The Weekly - June 16, 2020 - 11


of kids' bikes and step-through
women's hybrids.
When gyms shut down and
people were furloughed or working
from home, the bike industry was
well positioned to take advantage of the boom in bike buying.
Manufacturers had most of their
2020 bikes in warehouses, so they
weren't hit hard immediately when
Asian factories closed down.
"We hold a lot of inventory,
so we had a lot of bikes ready
for the season, and it took us a
while to sell through them," says
Birkicht of Pacific Cycle, which
owns Schwinn, Mongoose, and
other budget brands. "We were in
a great position when everyone
went home for quarantine in the
U.S., though no one could have
expected the demand."
Chris Conroy, co-owner of Yeti
Cycles, says the company started
March strong, had a slow first half
of April, and then, by May, business
was "blistering." When shutdowns
hit, Yeti pivoted to producing face
shields and masks with partners
Black Diamond and Smith. "We
didn't panic," says Conroy. "We kept
staff intact. We continued to invest
in product development."
In 2019, under Trump's trade
war with China, many imported
bicycles and related products
were hit with an additional 25%
in tariffs, in addition to existing
11% tariffs. In 2020, many bicycle
industry manufacturers kept
orders lean so they wouldn't get
stuck with overpriced, old-modelyear products they'd need to dump
cheaply when 2021 models started
hitting the market during the
summer, while also holding out
hope the additional tariffs will
eventually be dropped.
"Our biggest challenge is to
know what product to bring in
when," says Conroy. "We don't
know the magnitude of this. COVID could peter out or come back
in the fall with a vengeance. We're
in uncharted territory."

Yeti Cycles
pivoted to
PPE early in
the pandemic.


That said, both Pacific Cycle
and Yeti say they haven't changed
either their product-design schedule or inventory planning moving
forward. "We aren't creating products due to current conditions,"
says Birkicht. "We think this was a
unique event."

Where shops are open, the hustle
is real. But it's on the back of hard
work, long hours, and tighter staff
while balancing it all to keepg
everyone safe, according to Porter
and Benedict.
"As soon as social distancing
and furloughs started, the bike
market immediately exploded,"
says Brian Gootee, owner of Gray
Goat Sports, a chain of four bike
shops in and around Indianapolis
that was considered essential during shutdowns. His stores stayed
open and fully staffed all spring.
In March, on a hunch, Gootee
overordered and opened with new
brands. Now, he says he's surviving on backorders trickling in,

and he can't receive POs without
them being assigned to special
orders, some of which were placed
12 weeks ago. Some suppliers have
told Gootee they're sold out for the
rest of the calendar year.
"It's a feeding frenzy," says
Gootee, 52, who has worked in the
industry since he was 15, opening
his first store in 2003. "We've been
trying to restart the bike industry
since the 1990s. Now we're caught
with our pants down."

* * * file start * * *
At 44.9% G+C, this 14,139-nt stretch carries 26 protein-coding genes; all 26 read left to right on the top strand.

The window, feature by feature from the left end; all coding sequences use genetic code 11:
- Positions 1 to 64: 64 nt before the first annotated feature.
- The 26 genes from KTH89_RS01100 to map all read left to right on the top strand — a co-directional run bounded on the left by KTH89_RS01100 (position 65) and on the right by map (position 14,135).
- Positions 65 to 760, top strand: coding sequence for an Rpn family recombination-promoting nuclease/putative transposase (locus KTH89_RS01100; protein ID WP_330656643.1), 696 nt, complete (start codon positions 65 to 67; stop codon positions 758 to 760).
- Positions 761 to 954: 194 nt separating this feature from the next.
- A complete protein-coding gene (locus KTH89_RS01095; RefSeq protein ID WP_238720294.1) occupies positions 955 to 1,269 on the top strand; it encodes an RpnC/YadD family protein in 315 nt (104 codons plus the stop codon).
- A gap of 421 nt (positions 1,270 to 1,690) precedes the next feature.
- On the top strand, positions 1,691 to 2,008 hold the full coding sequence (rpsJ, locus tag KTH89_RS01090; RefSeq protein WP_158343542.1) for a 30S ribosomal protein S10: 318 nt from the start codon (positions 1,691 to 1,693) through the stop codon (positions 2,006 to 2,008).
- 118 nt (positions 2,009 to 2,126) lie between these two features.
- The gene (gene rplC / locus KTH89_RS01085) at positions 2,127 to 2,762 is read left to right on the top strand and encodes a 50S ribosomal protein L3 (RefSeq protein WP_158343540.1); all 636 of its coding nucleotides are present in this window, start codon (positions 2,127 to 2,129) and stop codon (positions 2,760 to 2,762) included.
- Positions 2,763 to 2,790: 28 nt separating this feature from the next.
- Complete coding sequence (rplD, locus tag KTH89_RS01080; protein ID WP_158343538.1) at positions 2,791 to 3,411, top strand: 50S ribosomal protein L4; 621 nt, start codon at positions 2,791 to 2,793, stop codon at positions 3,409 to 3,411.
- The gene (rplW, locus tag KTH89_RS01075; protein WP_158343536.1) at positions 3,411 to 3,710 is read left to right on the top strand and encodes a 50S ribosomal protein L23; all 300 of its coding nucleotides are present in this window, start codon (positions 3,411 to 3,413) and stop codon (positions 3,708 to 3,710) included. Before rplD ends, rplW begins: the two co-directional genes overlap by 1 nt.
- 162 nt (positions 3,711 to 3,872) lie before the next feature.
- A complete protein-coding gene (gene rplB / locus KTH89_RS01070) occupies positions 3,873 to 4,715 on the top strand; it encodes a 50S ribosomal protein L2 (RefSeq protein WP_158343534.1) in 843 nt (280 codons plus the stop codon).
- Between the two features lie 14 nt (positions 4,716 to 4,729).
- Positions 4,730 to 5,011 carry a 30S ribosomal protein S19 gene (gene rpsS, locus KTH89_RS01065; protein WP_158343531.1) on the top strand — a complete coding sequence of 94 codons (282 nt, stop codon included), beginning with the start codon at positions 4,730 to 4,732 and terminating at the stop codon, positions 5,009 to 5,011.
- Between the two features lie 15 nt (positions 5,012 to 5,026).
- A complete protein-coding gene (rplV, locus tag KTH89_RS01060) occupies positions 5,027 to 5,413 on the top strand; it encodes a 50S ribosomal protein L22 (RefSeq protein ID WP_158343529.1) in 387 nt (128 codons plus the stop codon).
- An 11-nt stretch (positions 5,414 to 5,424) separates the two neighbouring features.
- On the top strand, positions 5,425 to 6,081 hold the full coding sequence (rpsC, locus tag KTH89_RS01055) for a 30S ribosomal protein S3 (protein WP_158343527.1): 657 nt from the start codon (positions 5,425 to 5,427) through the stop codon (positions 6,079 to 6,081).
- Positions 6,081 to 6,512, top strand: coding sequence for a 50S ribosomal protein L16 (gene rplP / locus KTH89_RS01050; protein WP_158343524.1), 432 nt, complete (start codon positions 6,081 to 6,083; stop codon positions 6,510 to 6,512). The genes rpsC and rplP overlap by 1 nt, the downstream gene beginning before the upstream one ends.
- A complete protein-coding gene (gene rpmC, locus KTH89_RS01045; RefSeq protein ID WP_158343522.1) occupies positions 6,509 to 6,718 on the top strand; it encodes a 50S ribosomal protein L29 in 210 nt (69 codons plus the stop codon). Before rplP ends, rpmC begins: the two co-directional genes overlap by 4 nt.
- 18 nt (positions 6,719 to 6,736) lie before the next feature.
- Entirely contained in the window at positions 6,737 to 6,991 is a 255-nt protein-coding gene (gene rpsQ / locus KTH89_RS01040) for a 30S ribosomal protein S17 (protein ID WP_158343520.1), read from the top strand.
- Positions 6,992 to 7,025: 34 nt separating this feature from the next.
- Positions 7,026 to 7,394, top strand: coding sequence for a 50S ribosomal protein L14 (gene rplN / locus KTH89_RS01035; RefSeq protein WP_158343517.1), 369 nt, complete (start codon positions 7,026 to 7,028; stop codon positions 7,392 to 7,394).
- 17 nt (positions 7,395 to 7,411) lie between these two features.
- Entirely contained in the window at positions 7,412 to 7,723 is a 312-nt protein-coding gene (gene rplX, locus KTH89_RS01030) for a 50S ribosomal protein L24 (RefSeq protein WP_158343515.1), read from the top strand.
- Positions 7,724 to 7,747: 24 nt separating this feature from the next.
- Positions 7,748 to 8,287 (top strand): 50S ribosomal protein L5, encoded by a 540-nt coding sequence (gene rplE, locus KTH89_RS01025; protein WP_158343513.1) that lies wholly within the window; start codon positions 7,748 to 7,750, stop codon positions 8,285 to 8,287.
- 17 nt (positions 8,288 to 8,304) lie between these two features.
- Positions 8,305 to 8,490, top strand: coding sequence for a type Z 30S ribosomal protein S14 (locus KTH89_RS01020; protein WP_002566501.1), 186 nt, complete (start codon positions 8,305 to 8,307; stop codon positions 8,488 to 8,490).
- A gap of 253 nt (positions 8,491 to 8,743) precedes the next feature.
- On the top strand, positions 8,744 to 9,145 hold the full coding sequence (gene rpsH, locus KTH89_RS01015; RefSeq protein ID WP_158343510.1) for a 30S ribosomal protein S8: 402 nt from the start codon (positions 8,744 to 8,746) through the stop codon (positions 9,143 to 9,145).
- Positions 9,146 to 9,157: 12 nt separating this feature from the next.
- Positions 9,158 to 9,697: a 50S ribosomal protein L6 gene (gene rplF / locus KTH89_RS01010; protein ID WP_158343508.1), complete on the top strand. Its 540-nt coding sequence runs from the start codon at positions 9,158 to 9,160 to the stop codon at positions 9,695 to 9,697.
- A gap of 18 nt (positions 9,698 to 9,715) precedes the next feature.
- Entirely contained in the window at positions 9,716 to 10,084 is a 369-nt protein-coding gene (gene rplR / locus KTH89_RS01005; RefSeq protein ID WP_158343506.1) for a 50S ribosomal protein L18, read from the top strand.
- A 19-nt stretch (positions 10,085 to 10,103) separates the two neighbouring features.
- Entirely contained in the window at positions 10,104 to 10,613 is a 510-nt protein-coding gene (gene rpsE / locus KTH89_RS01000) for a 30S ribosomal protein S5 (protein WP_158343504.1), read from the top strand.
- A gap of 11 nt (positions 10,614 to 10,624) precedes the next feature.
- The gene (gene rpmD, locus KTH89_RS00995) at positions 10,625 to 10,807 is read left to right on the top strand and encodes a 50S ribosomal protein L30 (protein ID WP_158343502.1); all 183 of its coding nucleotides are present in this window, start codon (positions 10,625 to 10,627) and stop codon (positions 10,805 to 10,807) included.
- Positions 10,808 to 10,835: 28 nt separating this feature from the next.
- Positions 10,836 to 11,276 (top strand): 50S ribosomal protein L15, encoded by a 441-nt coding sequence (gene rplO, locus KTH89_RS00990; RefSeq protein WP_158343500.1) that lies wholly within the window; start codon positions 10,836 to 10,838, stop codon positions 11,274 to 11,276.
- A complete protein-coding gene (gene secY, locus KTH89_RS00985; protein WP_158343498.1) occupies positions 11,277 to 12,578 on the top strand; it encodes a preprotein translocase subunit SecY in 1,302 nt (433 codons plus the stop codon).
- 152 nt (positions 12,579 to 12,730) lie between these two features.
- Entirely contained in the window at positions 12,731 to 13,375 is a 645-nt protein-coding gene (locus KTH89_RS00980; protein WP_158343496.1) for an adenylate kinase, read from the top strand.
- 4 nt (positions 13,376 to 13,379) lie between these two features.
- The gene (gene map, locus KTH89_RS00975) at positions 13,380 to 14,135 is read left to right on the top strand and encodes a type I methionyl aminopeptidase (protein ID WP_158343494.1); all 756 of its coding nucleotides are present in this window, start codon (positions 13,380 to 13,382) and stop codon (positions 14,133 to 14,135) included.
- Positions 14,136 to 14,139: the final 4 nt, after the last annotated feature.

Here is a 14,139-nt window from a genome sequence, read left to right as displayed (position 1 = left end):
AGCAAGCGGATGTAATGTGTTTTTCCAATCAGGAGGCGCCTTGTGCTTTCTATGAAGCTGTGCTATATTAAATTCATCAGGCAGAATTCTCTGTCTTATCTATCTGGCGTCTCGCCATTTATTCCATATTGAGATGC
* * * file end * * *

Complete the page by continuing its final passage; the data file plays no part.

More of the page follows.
Gootee says that increasing
bike sales by 10% a year used to be
tough. Now he's worried he'll run
out of things to sell, and interest
in buying bikes will dry up if there
aren't bikes to buy. He's not sure
how he'll stay in business in July
and August, although his service
departments will be busy.
Indianapolis deemed bikes
essential. Vermont did not, and
independent bike dealers were
forced to close, along with other
nonessential retail. In Burlington,
Vermont, Outdoor Gear Exchange (OGE), a 50,000-square-

foot shop, was allowed one
employee and no customers, so
the management chose to close
entirely. But even with the doors
locked and the website notifying customers of the shutdown,
customers wanted bikes.
Mike Donohue, mission control
for OGE [and also the author's
husband], was getting email messages at the shop's general mailbox
from people begging to buy bikes.
He got creative, drop-shipping a
pair of kids' bikes to his house and
assembling them before delivering them to twin 11-year-olds in
a customer's driveway. Another
day, he rendezvoused with a new
rider at a park 'n' ride to hand off
a bike, then he delivered a bike to
a customer who hadn't ridden in
15 years but wanted to ride with
his daughter. The customer later
called Donohue to thank him
for facilitating a more profound
father-daughter experience than
that customer had had in years.
But after eight weeks of closure
and strict limits on the number of
customers in the store at any time
since, the future remains uncertain.
"Bike sales are the strongest we've
ever seen," says Donohue. "But we're
in a new normal, and it's going to be
a challenging year for sure."

"Everything in Colorado through
August is canceled or postponed,"
says Mike McCormack, organizer
of the Breck Epic, a summer stage
race held in Breckenridge. "You
can put all the social distancing in
place that you want, but once you
get 425 people on a trail, all that
goes out the window."
"We're asking athletes how they
feel and what they want us to do,"
says Kimo Seymour, senior vice
president of Life Time Fitness,
which owns Dirty Kanza, the
Leadville Race Series, Crusher in
the Tushar, and other iconic bike
races. Cancellations to date were
at the direction of local officials.


The Weekly - June 16, 2020

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